Getting Zarqawi also demonstrates that U.S. and Iraqi forces are learning and adapting. As Iraqi forces grow and improve in capability, American men and women in uniform will relinquish the reins of security to Iraqis.

That is the standard that must be achieved, not some arbitrary date on a calendar that comes whether we’ve succeeded or not.

The people of the United States know how important it is to receive a little help sometimes. At Yorktown, American troops brought an end to the Revolutionary War, but not without help from French naval ships. The French prevented the British Navy from coming to General Cornwallis’ rescue, and he was forced to surrender to George Washington.

In the same way, the United States must continue to stand by Iraq in its hour of need. We cannot leave before Iraqis are ready to take control of their own security. Abandoning Iraq now would be “doing the same thing over and over again and expecting different results.” Insanity indeed.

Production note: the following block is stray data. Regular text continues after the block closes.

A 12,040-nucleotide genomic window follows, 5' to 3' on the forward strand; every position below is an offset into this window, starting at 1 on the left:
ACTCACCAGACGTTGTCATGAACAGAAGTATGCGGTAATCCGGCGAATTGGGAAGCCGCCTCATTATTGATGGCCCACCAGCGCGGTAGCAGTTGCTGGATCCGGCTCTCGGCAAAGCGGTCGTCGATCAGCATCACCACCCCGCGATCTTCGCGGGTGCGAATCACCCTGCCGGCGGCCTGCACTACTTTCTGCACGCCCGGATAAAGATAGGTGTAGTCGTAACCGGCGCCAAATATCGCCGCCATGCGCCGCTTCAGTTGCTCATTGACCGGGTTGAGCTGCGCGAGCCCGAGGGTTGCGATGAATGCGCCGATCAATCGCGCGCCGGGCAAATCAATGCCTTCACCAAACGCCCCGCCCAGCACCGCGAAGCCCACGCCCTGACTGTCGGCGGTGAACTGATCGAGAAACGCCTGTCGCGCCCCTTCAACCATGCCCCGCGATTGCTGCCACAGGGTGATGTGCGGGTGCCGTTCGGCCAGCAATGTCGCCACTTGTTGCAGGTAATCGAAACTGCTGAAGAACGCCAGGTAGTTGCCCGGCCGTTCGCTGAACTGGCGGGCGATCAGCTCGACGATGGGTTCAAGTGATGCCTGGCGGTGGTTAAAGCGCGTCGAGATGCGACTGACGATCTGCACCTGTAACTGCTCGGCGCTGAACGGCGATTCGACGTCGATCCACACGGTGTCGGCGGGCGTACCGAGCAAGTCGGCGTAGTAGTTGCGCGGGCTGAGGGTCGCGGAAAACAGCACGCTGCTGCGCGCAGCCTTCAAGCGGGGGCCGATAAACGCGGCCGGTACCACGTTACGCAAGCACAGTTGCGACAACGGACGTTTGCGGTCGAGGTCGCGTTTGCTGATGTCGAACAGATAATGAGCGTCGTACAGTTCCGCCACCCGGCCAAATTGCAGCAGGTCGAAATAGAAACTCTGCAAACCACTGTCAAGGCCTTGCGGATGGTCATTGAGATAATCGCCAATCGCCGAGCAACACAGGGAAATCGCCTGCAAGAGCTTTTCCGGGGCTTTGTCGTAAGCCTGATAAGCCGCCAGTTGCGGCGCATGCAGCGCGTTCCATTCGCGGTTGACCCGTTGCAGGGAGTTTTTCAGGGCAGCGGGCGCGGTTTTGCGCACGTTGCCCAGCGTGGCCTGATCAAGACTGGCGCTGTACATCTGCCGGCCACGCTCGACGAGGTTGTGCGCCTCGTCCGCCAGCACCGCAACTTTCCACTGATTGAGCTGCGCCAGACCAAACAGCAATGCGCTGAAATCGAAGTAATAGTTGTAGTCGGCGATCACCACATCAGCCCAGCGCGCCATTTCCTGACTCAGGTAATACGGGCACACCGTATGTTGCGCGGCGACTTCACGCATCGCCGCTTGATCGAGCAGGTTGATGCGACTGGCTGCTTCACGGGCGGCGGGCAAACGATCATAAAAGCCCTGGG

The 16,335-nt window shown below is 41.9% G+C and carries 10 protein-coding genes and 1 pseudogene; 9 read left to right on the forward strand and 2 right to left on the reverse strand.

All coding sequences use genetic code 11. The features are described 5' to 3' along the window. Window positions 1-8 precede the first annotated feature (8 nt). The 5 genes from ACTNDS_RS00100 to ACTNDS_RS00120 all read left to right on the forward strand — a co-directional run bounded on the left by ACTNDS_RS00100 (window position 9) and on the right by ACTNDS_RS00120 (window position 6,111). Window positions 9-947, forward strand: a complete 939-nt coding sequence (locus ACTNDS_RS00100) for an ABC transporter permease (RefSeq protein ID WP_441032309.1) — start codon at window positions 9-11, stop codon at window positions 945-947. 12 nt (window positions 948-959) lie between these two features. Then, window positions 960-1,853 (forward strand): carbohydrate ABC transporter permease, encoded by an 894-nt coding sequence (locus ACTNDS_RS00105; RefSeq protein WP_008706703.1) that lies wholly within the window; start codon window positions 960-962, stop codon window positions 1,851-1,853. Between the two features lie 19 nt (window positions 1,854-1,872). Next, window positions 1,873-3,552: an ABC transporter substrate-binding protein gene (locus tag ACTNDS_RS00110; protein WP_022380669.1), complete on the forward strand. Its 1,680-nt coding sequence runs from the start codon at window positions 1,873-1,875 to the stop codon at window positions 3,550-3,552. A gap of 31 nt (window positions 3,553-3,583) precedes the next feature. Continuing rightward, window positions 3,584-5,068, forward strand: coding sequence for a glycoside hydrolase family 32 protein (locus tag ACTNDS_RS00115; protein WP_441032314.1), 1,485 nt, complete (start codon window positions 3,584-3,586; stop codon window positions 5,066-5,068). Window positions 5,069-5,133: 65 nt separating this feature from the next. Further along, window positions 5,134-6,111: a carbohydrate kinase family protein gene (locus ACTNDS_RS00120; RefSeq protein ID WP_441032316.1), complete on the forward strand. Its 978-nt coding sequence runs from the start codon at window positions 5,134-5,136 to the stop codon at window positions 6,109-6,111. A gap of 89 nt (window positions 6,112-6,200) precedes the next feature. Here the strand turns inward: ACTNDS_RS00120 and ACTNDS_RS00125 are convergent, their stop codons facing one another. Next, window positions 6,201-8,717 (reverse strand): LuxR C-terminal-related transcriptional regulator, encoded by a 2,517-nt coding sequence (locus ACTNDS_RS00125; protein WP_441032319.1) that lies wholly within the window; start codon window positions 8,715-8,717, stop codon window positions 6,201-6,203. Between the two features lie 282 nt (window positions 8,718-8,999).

Friday, June 16, 2006

O Long May it Wave

by Idaho Senator Larry Craig

Few symbols in our world stir up more emotion than the American flag. For Americans, it embodies all that we stand for. For our enemies, it represents all they seek to destroy.

It has served as the banner of freedom from Iwo Jima to Normandy, from Korea to Baghdad, from Atlanta to Baltimore. For well over two hundred years, its “broad stripes and bright stars” have stood for the freedoms tens of thousands have died to preserve. We are reminded of that every time we drape our flag over the coffin of an American who has served our country.